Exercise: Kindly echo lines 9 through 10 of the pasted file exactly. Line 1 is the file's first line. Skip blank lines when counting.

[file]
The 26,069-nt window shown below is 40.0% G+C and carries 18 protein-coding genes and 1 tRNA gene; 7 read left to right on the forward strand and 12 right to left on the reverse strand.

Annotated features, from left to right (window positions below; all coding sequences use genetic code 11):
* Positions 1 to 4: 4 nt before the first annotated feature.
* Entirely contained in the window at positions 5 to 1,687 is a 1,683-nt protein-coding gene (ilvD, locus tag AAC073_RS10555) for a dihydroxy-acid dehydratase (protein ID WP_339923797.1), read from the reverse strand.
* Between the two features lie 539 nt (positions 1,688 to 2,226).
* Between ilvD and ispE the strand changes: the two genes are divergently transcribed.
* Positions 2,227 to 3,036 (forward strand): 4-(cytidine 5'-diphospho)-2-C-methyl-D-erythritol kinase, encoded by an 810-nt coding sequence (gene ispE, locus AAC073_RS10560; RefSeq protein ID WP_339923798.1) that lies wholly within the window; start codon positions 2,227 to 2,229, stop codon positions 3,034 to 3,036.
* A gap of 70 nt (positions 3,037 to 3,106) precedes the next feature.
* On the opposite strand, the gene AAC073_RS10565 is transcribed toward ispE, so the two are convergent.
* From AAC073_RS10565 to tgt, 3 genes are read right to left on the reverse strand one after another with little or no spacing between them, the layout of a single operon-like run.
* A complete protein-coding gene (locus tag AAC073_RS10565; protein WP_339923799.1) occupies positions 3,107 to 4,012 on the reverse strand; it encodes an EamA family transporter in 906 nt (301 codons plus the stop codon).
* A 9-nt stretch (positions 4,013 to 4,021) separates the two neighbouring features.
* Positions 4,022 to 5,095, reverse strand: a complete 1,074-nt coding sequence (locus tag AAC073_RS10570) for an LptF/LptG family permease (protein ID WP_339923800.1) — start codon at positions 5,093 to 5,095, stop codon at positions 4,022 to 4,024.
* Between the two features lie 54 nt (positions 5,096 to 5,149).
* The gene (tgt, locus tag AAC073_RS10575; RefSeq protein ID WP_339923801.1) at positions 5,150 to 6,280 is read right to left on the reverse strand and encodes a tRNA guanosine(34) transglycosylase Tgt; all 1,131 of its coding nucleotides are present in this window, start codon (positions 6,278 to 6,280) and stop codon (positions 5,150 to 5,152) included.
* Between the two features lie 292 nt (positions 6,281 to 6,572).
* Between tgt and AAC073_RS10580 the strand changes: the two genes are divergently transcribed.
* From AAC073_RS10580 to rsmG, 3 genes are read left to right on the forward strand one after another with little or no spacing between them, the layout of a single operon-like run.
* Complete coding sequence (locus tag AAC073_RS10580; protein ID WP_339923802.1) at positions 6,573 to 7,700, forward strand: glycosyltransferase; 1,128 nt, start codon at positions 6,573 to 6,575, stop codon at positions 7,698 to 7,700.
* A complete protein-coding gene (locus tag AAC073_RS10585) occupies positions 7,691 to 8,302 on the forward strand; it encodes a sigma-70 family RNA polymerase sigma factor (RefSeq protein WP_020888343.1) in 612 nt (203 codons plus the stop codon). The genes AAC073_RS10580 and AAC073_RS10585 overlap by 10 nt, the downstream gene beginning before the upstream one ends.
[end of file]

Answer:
* On the opposite strand, the gene AAC073_RS10565 is transcribed toward ispE, so the two are convergent.
* From AAC073_RS10565 to tgt, 3 genes are read right to left on the reverse strand one after another with little or no spacing between them, the layout of a single operon-like run.